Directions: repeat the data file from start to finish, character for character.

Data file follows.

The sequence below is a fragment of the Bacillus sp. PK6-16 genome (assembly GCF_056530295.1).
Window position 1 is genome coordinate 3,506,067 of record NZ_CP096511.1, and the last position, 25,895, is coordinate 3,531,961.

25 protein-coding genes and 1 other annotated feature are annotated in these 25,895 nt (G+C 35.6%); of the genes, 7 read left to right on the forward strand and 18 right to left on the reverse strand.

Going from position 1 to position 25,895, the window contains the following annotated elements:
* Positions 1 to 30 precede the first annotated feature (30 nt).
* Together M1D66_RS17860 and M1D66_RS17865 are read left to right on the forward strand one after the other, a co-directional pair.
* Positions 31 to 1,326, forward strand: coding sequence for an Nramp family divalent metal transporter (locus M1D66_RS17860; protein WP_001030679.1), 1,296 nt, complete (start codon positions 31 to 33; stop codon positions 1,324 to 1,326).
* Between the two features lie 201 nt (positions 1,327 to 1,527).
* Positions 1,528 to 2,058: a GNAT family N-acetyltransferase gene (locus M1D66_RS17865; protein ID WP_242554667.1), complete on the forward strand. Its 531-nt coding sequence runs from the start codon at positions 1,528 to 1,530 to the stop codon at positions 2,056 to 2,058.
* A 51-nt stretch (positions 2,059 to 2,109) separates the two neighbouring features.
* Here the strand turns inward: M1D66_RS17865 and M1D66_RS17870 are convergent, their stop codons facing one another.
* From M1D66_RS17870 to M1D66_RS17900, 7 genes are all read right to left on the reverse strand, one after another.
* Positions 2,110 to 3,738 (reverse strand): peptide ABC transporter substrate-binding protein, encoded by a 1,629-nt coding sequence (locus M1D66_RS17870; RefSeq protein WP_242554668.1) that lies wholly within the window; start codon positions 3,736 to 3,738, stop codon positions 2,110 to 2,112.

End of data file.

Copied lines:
The sequence below is a fragment of the Bacillus sp. PK6-16 genome (assembly GCF_056530295.1).
Window position 1 is genome coordinate 3,506,067 of record NZ_CP096511.1, and the last position, 25,895, is coordinate 3,531,961.

25 protein-coding genes and 1 other annotated feature are annotated in these 25,895 nt (G+C 35.6%); of the genes, 7 read left to right on the forward strand and 18 right to left on the reverse strand.

Going from position 1 to position 25,895, the window contains the following annotated elements:
* Positions 1 to 30 precede the first annotated feature (30 nt).
* Together M1D66_RS17860 and M1D66_RS17865 are read left to right on the forward strand one after the other, a co-directional pair.
* Positions 31 to 1,326, forward strand: coding sequence for an Nramp family divalent metal transporter (locus M1D66_RS17860; protein WP_001030679.1), 1,296 nt, complete (start codon positions 31 to 33; stop codon positions 1,324 to 1,326).
* Between the two features lie 201 nt (positions 1,327 to 1,527).
* Positions 1,528 to 2,058: a GNAT family N-acetyltransferase gene (locus M1D66_RS17865; protein ID WP_242554667.1), complete on the forward strand. Its 531-nt coding sequence runs from the start codon at positions 1,528 to 1,530 to the stop codon at positions 2,056 to 2,058.
* A 51-nt stretch (positions 2,059 to 2,109) separates the two neighbouring features.
* Here the strand turns inward: M1D66_RS17865 and M1D66_RS17870 are convergent, their stop codons facing one another.
* From M1D66_RS17870 to M1D66_RS17900, 7 genes are all read right to left on the reverse strand, one after another.
* Positions 2,110 to 3,738 (reverse strand): peptide ABC transporter substrate-binding protein, encoded by a 1,629-nt coding sequence (locus M1D66_RS17870; RefSeq protein WP_242554668.1) that lies wholly within the window; start codon positions 3,736 to 3,738, stop codon positions 2,110 to 2,112.